Depression is amongst the most common psychological conditions. One in three people will suffer from it at some point in their lives, and counselling is the main treatment used. Depression can vary in severity, from a passing period of melancholy to a severe, isolating malady which can result in suicide or self harm. Many people will mistakenly feel as though professional psychotherapy isn’t necessary for their depression, but finding help is important if you’re struggling. Colloquial usage of the word depression makes it seem minor (such as people feeling “depressed” for a single day), but clinical depression is a genuine, serious condition which requires treatment.
There are many signs and symptoms of depression that can help you identify the condition in yourself or a loved one. It isn’t simply sadness, it’s characterised by feelings of worthlessness, detachment from emotions, lack of pleasure in previously enjoyed activities, doing less, withdrawing from others and suffering from feelings of helplessness. People who are depressed will blame themselves for things they aren’t responsible for, lack confidence and have low self esteem, and may cut themselves or contemplate suicide. It’s common for individuals who are depressed to decline help, or not seek it, so convincing them to see a therapist might not be easy.
Several different sub-types of depression exist, with three of the most common being seasonal affective disorder, bipolar disorder and postnatal depression. People suffering from seasonal affective disorder become depressed during the autumn and winter months due to the shorter days, and can be treated using special light boxes which mimic sunlight. Bipolar disorder involves alternating periods of mania (giddiness, excitement and grandiose plans or ideas) and depression. Postnatal depression occurs up to a year after giving birth, and is more severe than the common “baby blues” many mothers experience. A counsellor will be able to determine the specific type of depression you or your loved one is suffering from.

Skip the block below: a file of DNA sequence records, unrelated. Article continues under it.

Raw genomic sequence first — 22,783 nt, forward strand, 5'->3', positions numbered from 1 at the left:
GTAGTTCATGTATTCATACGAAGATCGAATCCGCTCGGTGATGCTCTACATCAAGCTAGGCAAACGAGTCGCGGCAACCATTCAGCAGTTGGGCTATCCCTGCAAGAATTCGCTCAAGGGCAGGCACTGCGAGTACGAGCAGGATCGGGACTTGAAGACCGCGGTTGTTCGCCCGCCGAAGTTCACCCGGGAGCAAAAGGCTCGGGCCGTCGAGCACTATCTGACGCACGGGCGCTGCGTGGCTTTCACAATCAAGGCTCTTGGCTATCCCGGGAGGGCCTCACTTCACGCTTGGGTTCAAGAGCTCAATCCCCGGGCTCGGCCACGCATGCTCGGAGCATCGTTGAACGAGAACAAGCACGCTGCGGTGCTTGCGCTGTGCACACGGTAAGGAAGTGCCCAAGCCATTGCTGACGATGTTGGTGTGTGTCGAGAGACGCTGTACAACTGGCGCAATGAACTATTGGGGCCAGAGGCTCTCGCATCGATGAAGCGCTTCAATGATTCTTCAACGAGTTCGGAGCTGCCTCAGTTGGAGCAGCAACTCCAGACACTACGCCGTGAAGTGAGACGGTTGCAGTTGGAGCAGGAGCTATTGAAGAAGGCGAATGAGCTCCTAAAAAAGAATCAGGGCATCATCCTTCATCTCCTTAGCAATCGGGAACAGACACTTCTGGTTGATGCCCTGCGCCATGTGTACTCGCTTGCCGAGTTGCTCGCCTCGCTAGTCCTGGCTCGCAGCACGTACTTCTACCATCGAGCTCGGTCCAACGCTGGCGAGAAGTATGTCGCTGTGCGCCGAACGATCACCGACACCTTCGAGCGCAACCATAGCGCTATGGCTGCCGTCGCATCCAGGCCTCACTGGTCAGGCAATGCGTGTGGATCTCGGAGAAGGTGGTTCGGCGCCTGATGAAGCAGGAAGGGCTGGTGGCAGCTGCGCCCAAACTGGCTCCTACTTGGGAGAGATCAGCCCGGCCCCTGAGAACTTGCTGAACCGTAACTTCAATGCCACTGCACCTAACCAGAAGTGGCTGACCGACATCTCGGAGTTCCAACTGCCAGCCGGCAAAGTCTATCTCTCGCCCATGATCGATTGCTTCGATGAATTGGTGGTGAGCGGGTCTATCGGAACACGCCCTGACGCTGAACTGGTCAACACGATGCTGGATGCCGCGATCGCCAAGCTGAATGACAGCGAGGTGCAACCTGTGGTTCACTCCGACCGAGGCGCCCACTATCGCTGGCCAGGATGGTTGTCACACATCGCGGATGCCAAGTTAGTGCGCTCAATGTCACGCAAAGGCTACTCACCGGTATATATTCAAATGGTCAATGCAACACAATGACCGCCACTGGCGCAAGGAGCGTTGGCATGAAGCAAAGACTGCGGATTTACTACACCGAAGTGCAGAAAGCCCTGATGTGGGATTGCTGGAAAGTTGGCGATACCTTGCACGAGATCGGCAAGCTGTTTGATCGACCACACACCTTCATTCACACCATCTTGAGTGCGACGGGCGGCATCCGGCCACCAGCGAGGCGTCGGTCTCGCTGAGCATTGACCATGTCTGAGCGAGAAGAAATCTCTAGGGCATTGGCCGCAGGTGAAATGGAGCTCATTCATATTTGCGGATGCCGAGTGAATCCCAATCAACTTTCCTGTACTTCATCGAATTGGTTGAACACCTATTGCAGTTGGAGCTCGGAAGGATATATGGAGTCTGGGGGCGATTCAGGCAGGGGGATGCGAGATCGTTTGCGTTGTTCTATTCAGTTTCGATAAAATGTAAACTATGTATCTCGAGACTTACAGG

There is no single known cause of depression. It can be brought on for a variety of reasons, from things which occurred in the individual’s past to individual differences in brain chemistry or functioning. Depression isn’t thought to be genetic, but some people are more likely to get it than others. Generally, it will be set off by a negative event, such as losing your job, a hurtful break-up with a partner or being threatened or physically attacked. Even something as simple as moving house can trigger depression in some circumstances; it’s more about how each individual deals with it. Counselling teaches individuals new coping mechanisms and breaks down spirals of negative thoughts.
In many cases, anti-depressant medications such as SSRIs (selective serotonin reuptake inhibitors) are offered as treatment, but this isn’t sufficient in itself. Medicine treats the symptoms (the levels of different neurotransmitters in the brain) but doesn’t address the deeper issues. Without psychotherapy, individuals won’t confront the real issues which drive them to depression, and the condition will reappear with the next major negative event in their life. Medicine should only really be used in more severe cases, and it should always be accompanied by counselling.
If you or your loved one is suffering from depression, finding a good therapist is extremely important. Asking for help is the first step to identifying the real issues and starting to feel better. Don’t just dose yourself up on medicine to manage the surface manifestations of the problem, see a professional to dig deeper and work through the underlying problems.
For more information about our costs for depression counselling services please see the about us page.